Sadly, after paying attention to the start of the film, you didn't have an end. It just stopped which me feeling dissatisfied.

    A couple of words on copyright. Do you have the rights to dub the music? If not, you may find that some of the world cannot watch or hear the video. And do you have the rights to use the manufacturer's logos?

    In summary, too much pull focus, good variety of shots but becomes repetitive because too long, excellent editing and use of audio. Where';s the ending?

    [Edit: I actually started this before Midnight had posted. As you can see, were are pretty much of the same opinion - which is not always the case!]

  7. #7
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    Quote Originally Posted by ryanstarrett View Post
    l. Originally I wanted to it to build and end it feeling like the journey was still going etc.
    If you want to do that, consider closing on a shot of the bike going away from the camera rather than towards. Here's an example I did from a few years ago - not a great video, but I think it demonstrates the idea of an onward journey pretty effectively.
    https://youtu.be/wSfwDEQvW7E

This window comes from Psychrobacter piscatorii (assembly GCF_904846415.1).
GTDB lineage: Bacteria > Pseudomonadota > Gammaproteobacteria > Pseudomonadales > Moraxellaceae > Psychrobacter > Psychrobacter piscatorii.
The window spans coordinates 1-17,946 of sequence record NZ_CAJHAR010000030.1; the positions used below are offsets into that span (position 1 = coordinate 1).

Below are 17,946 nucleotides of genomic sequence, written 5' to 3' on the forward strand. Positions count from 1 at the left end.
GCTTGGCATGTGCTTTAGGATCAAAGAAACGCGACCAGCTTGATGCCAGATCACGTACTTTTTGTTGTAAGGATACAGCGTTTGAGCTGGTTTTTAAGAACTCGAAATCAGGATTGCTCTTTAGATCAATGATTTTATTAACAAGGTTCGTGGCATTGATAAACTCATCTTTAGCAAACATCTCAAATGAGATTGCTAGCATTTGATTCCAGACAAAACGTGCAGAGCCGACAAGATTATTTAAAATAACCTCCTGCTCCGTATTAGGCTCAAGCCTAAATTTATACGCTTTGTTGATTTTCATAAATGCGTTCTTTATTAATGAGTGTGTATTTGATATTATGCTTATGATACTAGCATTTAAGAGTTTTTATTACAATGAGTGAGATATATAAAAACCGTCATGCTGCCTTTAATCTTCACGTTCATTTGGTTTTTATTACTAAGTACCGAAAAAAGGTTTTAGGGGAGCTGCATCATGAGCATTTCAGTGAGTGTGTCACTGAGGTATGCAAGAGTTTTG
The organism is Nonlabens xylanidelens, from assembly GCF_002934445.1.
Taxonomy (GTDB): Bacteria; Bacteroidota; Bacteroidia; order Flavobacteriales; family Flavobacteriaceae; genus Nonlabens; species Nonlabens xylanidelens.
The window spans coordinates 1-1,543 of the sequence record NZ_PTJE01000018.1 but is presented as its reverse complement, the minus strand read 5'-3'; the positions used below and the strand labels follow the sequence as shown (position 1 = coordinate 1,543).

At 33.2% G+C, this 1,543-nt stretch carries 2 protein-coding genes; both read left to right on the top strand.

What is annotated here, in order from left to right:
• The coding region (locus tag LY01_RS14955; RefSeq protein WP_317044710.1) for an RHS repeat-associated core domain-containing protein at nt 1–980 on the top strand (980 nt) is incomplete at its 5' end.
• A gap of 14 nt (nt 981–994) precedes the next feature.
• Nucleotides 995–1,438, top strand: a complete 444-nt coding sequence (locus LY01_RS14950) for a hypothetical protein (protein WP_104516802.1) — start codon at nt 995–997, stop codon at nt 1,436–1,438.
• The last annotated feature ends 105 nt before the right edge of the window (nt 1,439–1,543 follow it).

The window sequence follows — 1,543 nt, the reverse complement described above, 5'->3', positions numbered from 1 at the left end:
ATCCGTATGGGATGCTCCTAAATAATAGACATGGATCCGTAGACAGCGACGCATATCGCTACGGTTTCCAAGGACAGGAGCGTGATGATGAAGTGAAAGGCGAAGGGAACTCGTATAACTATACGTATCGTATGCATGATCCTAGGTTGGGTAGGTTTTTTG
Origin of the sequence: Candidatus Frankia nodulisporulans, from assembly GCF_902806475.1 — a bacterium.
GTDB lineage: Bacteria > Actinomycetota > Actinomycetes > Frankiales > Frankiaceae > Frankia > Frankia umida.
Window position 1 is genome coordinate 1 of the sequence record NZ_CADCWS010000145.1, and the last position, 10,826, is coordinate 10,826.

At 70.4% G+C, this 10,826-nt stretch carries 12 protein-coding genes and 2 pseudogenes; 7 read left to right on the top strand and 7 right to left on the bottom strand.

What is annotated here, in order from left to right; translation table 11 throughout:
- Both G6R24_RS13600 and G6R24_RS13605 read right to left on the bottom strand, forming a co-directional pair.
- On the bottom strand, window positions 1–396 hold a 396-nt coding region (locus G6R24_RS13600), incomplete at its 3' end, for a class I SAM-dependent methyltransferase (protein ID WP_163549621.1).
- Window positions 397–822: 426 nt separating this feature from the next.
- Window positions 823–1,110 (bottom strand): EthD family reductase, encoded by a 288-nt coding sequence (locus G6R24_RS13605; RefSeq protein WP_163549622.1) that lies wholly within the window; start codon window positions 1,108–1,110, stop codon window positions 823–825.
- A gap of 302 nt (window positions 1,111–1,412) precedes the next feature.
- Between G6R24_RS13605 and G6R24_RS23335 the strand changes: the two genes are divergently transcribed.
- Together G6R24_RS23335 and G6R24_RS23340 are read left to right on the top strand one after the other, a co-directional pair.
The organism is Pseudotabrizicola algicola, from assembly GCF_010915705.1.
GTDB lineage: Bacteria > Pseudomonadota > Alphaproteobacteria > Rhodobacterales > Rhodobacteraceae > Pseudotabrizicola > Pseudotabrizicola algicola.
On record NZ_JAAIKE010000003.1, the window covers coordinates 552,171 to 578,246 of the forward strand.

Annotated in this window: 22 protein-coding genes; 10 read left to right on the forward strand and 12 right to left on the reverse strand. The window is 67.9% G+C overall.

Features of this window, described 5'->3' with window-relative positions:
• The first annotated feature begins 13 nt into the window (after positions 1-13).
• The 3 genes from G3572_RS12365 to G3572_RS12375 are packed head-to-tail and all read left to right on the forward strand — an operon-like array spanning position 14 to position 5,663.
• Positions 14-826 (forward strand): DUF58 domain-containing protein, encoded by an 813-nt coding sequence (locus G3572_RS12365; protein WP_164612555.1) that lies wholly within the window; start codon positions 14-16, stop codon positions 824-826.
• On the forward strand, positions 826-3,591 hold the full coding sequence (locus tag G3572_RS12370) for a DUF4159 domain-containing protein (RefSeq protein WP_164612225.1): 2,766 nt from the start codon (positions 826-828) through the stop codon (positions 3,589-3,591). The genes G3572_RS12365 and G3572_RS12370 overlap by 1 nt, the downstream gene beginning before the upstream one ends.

Tim

  8. Default

    Quote Originally Posted by TimStannard View Post
    If you want to do that, consider closing on a shot of the bike going away from the camera rather than towards. Here's an example I did from a few years ago - not a great video, but I think it demonstrates the idea of an onward journey pretty effectively.
    https://youtu.be/wSfwDEQvW7E
    Yeah I can see what you mean, the same shot going away from the camera definitely changes the feel! Thanks Tim

  9. Default

    Quote Originally Posted by TimStannard View Post
    If you want to do that, consider closing on a shot of the bike going away from the camera rather than towards. Here's an example I did from a few years ago - not a great video, but I think it demonstrates the idea of an onward journey pretty effectively.
    https://youtu.be/wSfwDEQvW7E

    Tim, how did you like the end to this one? (And the video in general?)

    bit.ly/themtblife

  10. #10
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    I think it worked better. This had a definite end. I think it could still be improved by making the shot immediately before the removal of the helmet include the rider going out of (or very nearly out of) sight, as at present it feels like the end shot truncates the previous shot. Other thna that I thought the editing was nicely paced, and the cuts well executed.
    The voicover at the beginning suffers from some "popping" as your breath hits the mic. If you get a chance, re-record. (These things sound so simple when put like that, but that's probably a whole evening's work just to re record, "treat" and re-edit.
    Tim